The job didn’t disappoint him. Cops have plenty to complain about — modest pay, long hours, night shifts. But Blane Dixon was unfazed.
“You know when you’re passionate about something and you work it into every conversation?” Cannon said. “That was Blane. You could be talking about coconuts and he’d turn it into something about his job. He loved what he did.”
But reality sometimes intruded. There were concerns about money after his wife learned she was pregnant with a second child. Stephanie Dixon was still in a daze Monday as she talked about her husband of five years.
She grew up next door but they didn’t begin dating until they were out of high school, she said.
“He was the best dad there was,” she said.
Twelve hours after his death, family members, still numb to the tragedy, focused on the good times.
They wouldn’t have to think back very far. Last month, three generations of Dixons made their annual foray to Myrtle Beach, S.C. The highlight of the trip, at least for Fred Dixon and his three sons, was their day on the links.
No one relished the competitiveness more than Blane, said his father. Blane and his older brother had won the previous two years and appeared well on their way to a third consecutive win over their father, who teamed with his youngest son.
“We tied them on 16 (the 16th hole),” Fred Dixon recalled. “Took the lead on the 17th.”
And they held on, by one stroke, to win “the belt,” aka bragging rights for the next 365 days.
“Blane was a little upset,” said Fred Dixon, mustering a smile. “‘Just wait till next year,’ he said.”
Funeral services for Nicolas Blane Dixon will be held at 11 a.m. Thursday at the Free Chapel Worship Center in Gainesville.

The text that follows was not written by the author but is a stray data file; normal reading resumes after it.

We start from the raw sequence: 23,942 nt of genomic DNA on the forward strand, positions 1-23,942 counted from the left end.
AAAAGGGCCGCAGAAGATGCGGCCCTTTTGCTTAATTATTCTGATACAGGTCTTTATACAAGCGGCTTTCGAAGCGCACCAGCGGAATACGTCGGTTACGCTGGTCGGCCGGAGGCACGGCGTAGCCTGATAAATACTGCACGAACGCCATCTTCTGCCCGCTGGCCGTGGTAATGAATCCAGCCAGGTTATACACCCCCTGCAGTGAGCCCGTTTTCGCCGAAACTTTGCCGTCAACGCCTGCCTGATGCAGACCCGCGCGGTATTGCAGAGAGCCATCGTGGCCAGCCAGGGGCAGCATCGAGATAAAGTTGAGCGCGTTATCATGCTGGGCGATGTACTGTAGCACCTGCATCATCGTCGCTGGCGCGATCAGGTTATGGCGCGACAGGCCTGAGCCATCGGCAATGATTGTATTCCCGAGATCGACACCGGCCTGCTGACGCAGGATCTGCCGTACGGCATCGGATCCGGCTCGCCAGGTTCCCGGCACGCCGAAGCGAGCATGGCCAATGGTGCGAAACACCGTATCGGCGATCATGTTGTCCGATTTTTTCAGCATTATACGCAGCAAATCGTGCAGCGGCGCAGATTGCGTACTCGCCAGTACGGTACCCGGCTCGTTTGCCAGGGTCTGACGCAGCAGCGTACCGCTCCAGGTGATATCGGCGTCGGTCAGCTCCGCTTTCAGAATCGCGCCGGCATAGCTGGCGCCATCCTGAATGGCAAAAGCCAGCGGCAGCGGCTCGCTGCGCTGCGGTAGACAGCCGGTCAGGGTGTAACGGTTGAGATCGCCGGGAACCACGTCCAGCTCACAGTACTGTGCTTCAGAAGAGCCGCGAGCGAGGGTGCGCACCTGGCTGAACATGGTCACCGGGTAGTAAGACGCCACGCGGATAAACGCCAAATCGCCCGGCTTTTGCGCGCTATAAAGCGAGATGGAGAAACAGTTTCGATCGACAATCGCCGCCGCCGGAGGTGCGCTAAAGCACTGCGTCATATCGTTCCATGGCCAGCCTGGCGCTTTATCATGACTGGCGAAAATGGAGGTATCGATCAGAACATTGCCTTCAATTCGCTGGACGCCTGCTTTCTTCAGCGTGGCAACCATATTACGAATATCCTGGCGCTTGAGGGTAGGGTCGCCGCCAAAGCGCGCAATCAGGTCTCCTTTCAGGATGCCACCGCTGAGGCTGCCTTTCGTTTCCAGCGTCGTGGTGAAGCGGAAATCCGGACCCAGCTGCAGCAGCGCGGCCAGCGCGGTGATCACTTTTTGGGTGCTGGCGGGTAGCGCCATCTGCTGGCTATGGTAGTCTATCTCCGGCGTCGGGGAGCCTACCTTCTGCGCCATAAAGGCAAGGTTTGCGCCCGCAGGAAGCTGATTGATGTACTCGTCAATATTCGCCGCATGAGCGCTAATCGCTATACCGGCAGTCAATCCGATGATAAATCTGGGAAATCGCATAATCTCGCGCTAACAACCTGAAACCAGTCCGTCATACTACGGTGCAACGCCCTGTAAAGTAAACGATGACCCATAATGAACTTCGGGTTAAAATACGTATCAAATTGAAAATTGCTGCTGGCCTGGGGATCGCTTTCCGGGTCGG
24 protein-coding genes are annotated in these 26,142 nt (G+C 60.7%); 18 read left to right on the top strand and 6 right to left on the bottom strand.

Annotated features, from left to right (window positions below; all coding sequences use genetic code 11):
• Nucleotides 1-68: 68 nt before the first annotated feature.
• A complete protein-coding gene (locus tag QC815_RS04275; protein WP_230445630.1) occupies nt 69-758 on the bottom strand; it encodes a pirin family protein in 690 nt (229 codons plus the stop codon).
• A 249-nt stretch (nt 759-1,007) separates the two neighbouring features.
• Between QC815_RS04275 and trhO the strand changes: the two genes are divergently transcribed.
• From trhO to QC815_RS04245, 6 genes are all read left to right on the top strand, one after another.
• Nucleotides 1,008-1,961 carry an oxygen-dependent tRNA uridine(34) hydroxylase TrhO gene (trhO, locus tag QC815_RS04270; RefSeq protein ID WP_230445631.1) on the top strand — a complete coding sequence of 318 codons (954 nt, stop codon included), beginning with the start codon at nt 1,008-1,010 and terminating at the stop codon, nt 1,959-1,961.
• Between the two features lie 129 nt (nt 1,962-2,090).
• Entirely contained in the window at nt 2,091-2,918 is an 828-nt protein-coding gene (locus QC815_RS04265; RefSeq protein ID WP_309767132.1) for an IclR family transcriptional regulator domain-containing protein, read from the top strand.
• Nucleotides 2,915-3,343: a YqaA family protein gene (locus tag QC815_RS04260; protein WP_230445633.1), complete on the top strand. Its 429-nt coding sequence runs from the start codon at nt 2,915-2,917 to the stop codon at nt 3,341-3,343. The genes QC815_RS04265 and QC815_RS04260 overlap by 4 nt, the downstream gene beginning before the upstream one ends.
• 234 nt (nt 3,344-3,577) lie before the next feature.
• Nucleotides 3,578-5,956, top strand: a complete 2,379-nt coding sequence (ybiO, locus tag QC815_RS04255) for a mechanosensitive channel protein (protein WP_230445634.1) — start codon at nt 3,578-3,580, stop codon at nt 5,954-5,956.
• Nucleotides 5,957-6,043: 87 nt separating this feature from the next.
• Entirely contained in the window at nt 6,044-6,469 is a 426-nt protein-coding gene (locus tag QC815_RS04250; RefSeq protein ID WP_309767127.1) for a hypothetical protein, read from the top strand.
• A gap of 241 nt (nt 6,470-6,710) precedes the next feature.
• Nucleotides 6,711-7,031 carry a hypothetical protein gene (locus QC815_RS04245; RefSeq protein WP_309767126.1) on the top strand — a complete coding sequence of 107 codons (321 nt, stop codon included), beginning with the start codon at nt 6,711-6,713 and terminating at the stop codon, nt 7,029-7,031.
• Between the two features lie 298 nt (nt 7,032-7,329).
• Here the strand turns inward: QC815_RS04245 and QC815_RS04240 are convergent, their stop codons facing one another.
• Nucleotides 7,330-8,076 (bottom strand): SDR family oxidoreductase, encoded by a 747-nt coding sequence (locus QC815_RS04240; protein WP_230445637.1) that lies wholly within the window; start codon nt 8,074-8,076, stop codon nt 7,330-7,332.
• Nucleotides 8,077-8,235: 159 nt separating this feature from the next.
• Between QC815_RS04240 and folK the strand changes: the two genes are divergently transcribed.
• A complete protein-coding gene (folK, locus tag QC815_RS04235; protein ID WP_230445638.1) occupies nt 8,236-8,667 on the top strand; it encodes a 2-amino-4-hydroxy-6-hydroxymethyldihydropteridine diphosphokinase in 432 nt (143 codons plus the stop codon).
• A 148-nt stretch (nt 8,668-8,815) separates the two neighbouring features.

The slain Hall County sheriff’s deputy is the fourth officer killed in the line of duty in Georgia this year, records show.
Glascock County sheriff’s Deputy Joshua Ryer Jr., 19, of Gibson, was killed on Jan. 29 in a two-vehicle crash while en route to pick up an inmate, the Georgia State Patrol said. He had graduated from the police training program at Augusta Technical College only about six months before his death, according to Georgia Peace Officer Standards and Training Council records.
Forsyth County Deputy Sheriff Spencer Englett, 29, died April 4 after suffering a “traumatic medical event” during a training exercise, authorities said. It was his first day of training at the Georgia Public Safety Training Center in Pickens County, Sheriff Ron Freeman said at the time. The specifics of the medical event that led to his death remain unclear.
And Savannah police Sgt. Kelvin Ansari, 50, was shot and killed on May 11 when he and another officer were ambushed by a robbery suspect. He was an Army veteran and a father of four.
By this point in 2018, two Georgia officers had died in the line of the duty. The final tally by the end of last year was six.
Anyone with information on Sunday night’s incident is asked to call the Hall County Sheriff’s Office tip line at 770-533-7693.